Canadian dollar edges higher as oil prices hold steady


The Canadian dollar edged higher against its U.S. counterpart on Tuesday, helped by steadier prices for oil, a major Canadian export and an increase in domestic housing starts.

USD/CAD slid 0.14% to 1.3199 from Monday’s close of 1.3214.

The pair’s strongest level of the session was 1.3256, while its weakest was 1.3198.

The U.S. dollar index, which measures the greenback’s strength against a trade-weighted basket of six major currencies, was down 0.2% at 101.71.

The greenback edged lower amid investor caution ahead of a first press conference by U.S. President-elect Donald Trump on Wednesday.

The loonie, as Canada's currency is also known, found support as oil prices pushed higher after a sharp selloff triggered by doubts over whether an agreement between major producers to cut output in a bid to reduce a global supply glut will be effective.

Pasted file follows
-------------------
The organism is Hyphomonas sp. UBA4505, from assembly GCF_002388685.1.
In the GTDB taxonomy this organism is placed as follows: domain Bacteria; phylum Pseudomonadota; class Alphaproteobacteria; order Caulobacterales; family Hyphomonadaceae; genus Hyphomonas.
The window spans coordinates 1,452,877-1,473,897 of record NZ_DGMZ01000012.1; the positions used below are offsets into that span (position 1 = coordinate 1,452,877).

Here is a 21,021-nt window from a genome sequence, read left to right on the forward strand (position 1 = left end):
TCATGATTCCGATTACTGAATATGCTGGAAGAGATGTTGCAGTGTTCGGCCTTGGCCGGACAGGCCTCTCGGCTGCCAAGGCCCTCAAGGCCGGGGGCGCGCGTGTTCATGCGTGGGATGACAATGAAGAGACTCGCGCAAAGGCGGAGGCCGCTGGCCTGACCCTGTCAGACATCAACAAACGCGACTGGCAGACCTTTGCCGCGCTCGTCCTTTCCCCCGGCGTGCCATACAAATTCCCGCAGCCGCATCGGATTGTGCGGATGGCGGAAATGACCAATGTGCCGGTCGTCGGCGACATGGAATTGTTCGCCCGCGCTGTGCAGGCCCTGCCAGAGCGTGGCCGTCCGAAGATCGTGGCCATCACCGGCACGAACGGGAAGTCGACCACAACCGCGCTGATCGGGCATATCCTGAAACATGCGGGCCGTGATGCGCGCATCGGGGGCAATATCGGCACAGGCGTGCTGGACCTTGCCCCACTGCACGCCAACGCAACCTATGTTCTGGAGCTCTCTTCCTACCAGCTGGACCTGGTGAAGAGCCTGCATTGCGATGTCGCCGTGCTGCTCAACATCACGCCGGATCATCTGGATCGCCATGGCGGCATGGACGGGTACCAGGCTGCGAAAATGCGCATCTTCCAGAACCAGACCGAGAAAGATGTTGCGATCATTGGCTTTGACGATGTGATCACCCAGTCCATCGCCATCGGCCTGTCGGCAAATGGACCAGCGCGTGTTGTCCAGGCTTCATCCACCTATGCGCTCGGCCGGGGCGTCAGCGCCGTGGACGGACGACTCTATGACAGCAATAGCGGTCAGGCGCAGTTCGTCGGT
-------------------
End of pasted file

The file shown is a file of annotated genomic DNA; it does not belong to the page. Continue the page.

Higher prices for oil, one of Canada's major exports, typically boost the Canadian dollar.

The Canadian dollar received an additional boost after the Canada Mortgage and Housing Corp said housing starts rose to a seasonally adjusted annual rate of 207,041 units in December from an upwardly revised 187,273 units in November.

A separate report showed that the number of Canadian building permits issued edged lower in November.

Statistics Canada reported that building permits dipped 0.1%, compared to economists’ forecasts for a decline of 0.5%.

Octobers figure was revised up to show a gain of 10.5% from the previously reported 8.7%.